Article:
Movie Review: Riding Shotgun (1954)

“He held the town at bay … to save it!” 

1 Stars
Riding Shotgun (1954)

Riding Shotgun (1954)


Director: Andre De Toth

Cast: Randolph Scott, Wayne Morris, Joan Weldon

Synopsis: A stagecoach guard is mistaken for an outlaw when he tries to warn townspeople of an imminent raid.


Larry DeLong (Randolph Scott – Roberta, The Bounty Hunter) is a man on a mission to bring to justice Dan Marady (James Millican – High Noon, Red Sundown) and his band of outlaws (who include a young Charles Bronson – then Buchinsky – amongst their number).   So determined is he that he’s riding shotgun on the stagecoach hoping Marady will strike.   Marady’s just as obsessed with his pursuer and, with an ease that makes you wonder whether ol’ Randy isn’t starting to slip, tricks our hero into a trap.   Left to die by Marady’s men, DeLong manages to avoid shooting himself in the back of the head while escaping and returns to warn the local townsfolk only to find that they suspect him of being one of the gang, and of trying to throw them off the trail of his mates.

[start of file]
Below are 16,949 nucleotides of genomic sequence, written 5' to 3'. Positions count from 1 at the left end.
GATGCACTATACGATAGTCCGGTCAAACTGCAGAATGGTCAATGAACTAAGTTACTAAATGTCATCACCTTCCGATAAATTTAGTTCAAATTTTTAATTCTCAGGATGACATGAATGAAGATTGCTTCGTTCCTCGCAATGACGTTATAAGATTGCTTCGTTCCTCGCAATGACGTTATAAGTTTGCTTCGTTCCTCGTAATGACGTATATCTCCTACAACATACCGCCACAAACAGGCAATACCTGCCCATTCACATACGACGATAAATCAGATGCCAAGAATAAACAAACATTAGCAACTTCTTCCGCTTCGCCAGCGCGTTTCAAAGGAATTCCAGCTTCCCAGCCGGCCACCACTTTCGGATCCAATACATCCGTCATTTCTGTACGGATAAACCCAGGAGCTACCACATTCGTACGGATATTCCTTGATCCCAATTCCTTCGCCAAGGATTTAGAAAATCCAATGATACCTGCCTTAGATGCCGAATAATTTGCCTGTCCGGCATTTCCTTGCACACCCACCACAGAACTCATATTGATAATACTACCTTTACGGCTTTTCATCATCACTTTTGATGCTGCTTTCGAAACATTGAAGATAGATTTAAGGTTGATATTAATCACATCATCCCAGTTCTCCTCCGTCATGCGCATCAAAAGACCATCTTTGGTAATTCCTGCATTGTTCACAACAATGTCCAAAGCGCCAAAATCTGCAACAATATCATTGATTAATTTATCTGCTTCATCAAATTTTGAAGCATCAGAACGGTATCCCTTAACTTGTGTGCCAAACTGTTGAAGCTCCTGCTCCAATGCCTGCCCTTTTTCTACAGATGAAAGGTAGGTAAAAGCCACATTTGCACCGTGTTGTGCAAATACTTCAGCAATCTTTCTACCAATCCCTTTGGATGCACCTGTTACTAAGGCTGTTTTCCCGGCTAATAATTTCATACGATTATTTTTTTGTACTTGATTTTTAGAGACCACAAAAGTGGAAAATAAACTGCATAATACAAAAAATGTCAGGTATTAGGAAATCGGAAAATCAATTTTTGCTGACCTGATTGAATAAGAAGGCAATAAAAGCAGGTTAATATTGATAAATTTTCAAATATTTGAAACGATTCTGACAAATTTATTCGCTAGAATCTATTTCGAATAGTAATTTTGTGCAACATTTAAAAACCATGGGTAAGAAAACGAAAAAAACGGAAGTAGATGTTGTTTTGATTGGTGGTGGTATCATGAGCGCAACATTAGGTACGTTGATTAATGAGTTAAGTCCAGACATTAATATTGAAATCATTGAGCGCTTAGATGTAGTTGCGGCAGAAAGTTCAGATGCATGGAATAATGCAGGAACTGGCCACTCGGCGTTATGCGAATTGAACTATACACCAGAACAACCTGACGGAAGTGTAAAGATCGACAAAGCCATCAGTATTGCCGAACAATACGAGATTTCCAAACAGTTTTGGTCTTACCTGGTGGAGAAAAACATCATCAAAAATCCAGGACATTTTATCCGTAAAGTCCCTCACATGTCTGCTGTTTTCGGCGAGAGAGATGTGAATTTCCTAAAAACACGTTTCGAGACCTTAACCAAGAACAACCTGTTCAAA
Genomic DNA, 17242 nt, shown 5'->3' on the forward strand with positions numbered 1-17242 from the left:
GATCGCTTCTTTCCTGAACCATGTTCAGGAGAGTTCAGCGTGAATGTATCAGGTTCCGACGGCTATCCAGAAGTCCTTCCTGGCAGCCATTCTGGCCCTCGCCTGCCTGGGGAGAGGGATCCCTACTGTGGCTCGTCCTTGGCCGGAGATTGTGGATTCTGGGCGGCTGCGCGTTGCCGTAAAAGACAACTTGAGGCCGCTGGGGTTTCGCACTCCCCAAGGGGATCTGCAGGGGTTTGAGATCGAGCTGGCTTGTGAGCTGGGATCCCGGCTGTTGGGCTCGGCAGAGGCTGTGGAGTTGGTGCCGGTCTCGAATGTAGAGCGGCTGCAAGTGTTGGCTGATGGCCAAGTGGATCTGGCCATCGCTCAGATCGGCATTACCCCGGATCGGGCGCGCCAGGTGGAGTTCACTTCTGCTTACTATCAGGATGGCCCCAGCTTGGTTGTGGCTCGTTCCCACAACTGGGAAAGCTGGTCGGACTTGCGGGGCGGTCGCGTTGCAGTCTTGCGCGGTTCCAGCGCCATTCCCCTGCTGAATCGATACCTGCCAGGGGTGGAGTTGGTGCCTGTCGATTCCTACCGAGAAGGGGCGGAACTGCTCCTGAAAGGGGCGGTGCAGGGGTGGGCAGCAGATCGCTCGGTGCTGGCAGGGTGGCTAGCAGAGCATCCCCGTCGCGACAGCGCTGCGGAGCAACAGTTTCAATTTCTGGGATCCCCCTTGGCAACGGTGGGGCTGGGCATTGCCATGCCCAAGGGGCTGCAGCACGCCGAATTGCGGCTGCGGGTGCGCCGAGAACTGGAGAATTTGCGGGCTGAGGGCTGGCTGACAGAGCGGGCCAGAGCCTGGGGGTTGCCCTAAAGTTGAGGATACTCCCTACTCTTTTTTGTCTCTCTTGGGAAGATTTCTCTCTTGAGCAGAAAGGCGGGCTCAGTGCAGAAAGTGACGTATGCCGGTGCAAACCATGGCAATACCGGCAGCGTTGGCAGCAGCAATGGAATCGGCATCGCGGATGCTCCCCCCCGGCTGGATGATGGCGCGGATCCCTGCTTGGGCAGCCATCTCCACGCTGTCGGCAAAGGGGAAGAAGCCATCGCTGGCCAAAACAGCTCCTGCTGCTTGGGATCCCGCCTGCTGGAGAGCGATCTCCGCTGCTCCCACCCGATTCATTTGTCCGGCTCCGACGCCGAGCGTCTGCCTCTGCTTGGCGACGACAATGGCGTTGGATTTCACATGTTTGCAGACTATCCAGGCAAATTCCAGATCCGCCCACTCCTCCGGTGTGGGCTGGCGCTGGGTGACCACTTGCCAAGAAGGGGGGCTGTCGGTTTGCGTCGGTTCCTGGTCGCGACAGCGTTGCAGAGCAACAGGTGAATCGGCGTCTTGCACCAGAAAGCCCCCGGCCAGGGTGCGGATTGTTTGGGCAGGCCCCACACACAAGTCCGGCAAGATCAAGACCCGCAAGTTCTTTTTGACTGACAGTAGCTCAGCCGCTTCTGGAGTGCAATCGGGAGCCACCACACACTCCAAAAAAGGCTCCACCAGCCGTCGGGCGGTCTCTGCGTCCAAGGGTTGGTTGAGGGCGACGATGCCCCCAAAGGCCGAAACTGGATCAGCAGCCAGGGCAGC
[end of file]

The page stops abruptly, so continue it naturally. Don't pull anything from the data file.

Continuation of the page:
As with most of Scott’s films, Riding Shotgun is a reasonably entertaining Western shot on a modest budget, although perhaps enhanced a touch by Andre De Toth’s direction.   The story’s a little silly at times, with villains who take the time to explain to their victim exactly what it is they plan to do after he is dead so that, when he defies death – as Randy invariably did back then – he knows exactly what he has to do to foil their plot.   The difference with this one is that he’s largely impotent against the suspicion and mistrust of the well-meaning townsfolk, and spends much of the time unsuccessfully attempting to convince them that the bad guys are coming back into town to knock off the casino now that all the town’s able-bodied men have formed a posse to chase a phantom gang of stagecoach robbers.

The film is reminiscent of High Noon in a way, although on an obviously much smaller scale, in that it pits a single man against an entire town. But in this case, the single man is a victim of mistrust and rumour, and his every move, no matter how innocent or well-meaning, is repeatedly misconstrued as something altogether more sinister.   A better writer would have injected a lot more tension into the plot, but Randy was almost always whiter-than-white in his movies so there’s not a lot of room to explore personality flaws that simply don’t exist, and there’s never any danger that DeLong just might lose his patience.

Riding Shotgun is decent enough then, but not one of Scott’s best.

(Reviewed 5th January 2012)


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